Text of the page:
Eric Schrock's Blog

Month: July 2005

There’s an interesting discussion over at opensolaris-code, spawned from an initial request to add some tunables to Solaris /proc. This exposes a few very important philosophical differences between Solaris and other operating systems out there. I encourage you to read the thread in its entirety, but here’s an executive summary:

  • When possible, the system should be auto-tuning – If you are creating a tunable to control fine grained behavior of your program or operating system, you should first ask yourself: “Why does this tunable exist? Why can’t I just pick the best value?” More often than not, you’ll find the answer is “Because I’m lazy” or “The problem is too hard.” Only in rare circumstances is there ever a definite need for a tunable, and almost always control coarse on-off behavior.

  • If a tunable is necessary, it should be as specific as possible – The days of dumping every tunable under the sun into /etc/system are over. Very rarely do tunables need to be system wide. Most tunables should be per process, per connection, or per filesystem. We are continually converting our old system-wide tunables into per-object controls.

  • Tunables should be controlled by a well defined interface/etc/system and /proc are not your personal landfills. /etc/system is by nature undocumented, and designing it as your primary interface is fundamentally wrong. While /proc is well documented, but it’s also well defined to be a process filesystem. Besides the enormous breakage you’d introduce by adding /proc/tunables, its philosophically wrong. The /system directory is a slightly better choice, but it’s intended primarily for observability of subsystems that translate well to a hierarchical layout. In general, we don’t view filesystems as a primary administrative interface, but a programmatic API upon which more sophisticated tools can be built.

One of the best examples of these principles can been seen in the updated System V IPC tunables. Dave Powell rewrote this arcane set of /etc/system tunables during the course of Solaris 10. Many of the tunables were made auto-tuning, and those that couldn’t be were converted into resource controls administered on a per process basis using standard Solaris administrative tools. Hopefully Dave will blog at some point about this process, the decisions he made, and why.

There are, of course, always going to be exceptions to the above rules. We still have far too many documented /etc/system tunables in Solaris today, and there will always be some that are absolutely necessary. But our philosophy is focused around these principles, as illustrated by the following story from the discussion thread:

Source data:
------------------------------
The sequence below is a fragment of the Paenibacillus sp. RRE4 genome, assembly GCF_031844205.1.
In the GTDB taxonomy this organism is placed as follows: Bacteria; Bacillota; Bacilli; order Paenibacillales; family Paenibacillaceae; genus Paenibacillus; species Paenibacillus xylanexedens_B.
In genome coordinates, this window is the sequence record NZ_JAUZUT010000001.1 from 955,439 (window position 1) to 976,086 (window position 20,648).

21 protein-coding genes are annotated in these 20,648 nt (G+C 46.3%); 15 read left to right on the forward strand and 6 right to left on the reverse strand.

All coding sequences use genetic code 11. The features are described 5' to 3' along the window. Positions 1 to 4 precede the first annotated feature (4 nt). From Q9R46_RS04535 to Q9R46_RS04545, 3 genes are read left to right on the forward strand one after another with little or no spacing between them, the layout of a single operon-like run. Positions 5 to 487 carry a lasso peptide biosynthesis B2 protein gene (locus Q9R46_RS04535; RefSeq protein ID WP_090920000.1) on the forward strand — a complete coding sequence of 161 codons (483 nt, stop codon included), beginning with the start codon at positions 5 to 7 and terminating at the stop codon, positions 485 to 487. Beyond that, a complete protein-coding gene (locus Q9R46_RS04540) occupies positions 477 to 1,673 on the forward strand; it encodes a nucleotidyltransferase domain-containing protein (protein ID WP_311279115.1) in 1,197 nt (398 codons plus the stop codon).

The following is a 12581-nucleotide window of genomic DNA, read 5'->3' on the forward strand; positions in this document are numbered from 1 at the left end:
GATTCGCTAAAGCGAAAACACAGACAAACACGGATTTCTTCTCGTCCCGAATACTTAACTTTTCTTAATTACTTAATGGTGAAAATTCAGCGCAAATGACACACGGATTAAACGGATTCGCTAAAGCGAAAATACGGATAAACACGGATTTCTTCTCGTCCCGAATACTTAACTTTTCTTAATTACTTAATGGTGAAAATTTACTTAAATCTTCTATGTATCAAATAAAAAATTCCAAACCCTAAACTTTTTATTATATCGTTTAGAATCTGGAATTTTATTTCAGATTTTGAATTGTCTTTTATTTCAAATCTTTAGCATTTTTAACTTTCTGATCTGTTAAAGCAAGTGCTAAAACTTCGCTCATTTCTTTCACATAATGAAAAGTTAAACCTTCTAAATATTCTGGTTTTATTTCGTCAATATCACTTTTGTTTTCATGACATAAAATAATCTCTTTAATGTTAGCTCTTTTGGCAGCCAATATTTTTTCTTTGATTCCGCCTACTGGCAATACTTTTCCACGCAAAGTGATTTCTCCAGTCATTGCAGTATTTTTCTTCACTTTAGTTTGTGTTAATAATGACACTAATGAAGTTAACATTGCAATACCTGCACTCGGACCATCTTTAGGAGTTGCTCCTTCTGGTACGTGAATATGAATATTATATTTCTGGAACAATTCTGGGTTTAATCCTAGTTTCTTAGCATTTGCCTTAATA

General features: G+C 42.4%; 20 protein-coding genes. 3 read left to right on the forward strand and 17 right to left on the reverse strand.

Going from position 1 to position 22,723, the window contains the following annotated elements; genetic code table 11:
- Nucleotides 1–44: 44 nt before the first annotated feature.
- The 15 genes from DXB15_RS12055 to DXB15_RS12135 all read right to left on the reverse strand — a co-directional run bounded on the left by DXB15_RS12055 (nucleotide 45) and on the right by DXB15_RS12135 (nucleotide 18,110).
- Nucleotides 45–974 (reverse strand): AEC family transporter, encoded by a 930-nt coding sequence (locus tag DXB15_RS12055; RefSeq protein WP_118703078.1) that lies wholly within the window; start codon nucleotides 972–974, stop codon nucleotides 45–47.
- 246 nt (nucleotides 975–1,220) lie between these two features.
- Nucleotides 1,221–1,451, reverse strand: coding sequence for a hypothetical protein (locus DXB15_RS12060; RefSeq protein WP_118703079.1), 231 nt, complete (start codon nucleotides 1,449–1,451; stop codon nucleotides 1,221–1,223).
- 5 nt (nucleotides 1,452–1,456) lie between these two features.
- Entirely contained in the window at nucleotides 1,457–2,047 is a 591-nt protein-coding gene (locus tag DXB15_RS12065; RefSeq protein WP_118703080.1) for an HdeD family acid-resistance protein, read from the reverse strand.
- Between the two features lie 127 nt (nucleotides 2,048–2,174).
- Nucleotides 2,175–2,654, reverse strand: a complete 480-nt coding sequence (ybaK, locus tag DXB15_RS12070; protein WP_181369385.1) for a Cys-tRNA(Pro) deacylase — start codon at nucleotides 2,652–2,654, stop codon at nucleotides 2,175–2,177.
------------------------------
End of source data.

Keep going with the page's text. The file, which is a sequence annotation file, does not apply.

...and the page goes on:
Indeed, one of the more amusing stories was a Platinum Beta customer
showing us some slideware from a certain company comparing their OS
against Solaris. The slides were discussing available tunables, and the
basic gist was something like:

“We used to have way fewer tunables than Solaris, but now we’ve caught
up and have many more than they do. Our OS rules!”

Needless to say, we thought they company was missing the point.


Like most of Sun’s US employees, I’ll be taking the next week off for vacation. On top of that, I’ll be back in my hometown in MA for the next few weeks, alternately working remotely and attending my brother’s wedding. I’ll leave you with an MDB challenge, this time much more involved than past “puzzles”. I don’t have any prizes lying around, but this one would certainly be worth one if I had anything to give.

So what’s the task? To implement munges as a dcmd. Here’s the complete description:

Implement a new dcmd, ::stacklist, that will walk all threads (or all threads within a specific process when given a proc_t address) and summarize the different stacks by frequency. By default, it should display output identical to ‘munges’:

> ::stacklist
73      ##################################  tp: fffffe800000bc80
38      ##################################  tp: ffffffff82b21880

The first number is the frequency of the given stack, and the ‘tp’ pointer should be a representative thread of the group. The stacks should be organized by frequency, with the most frequent ones first. When given the ‘-v’ option, the dcmd should print out all threads containing the given stack trace. For extra credit, the ability to walk all threads with a matching stack (addr::walk samestack) would be nice.

This is not an easy dcmd to write, at least when doing it correctly. The first key is to use as little memory as possible. This dcmd must be capable of being run within kmdb(1M), where we have limited memory available. The second key is to leverage existing MDB functionality without duplicating code. You should not be copying code from ::findstack or ::stack into your dcmd. Ideally, you should be able to invoke ::findstack without worry about its inner workings. Alternatively, restructuring the code to share a common routine would also be acceptable.

This command would be hugely beneficial when examining system hangs or other “soft failures,” where there is no obvious culprit (such as a panicking thread). Having this functionality in KMDB (where we cannot invoke ‘munges’) would make debugging a whole class of problems much easier. This is also a great RFE to get started with OpenSolaris. It is self contained, low risk, but non-trivial, and gets you familiar with MDB at the same time. Personally, I have always found the observability tools a great place to start working on Solaris, because the risk is low while still requiring (hence learning) internal knowledge of the kernel.

If you do manage to write this dcmd, please email me (Eric dot Schrock at sun dot com) and I will gladly be your sponsor to get it integrated into OpenSolaris. I might even be able to dig up a prize somewhere…

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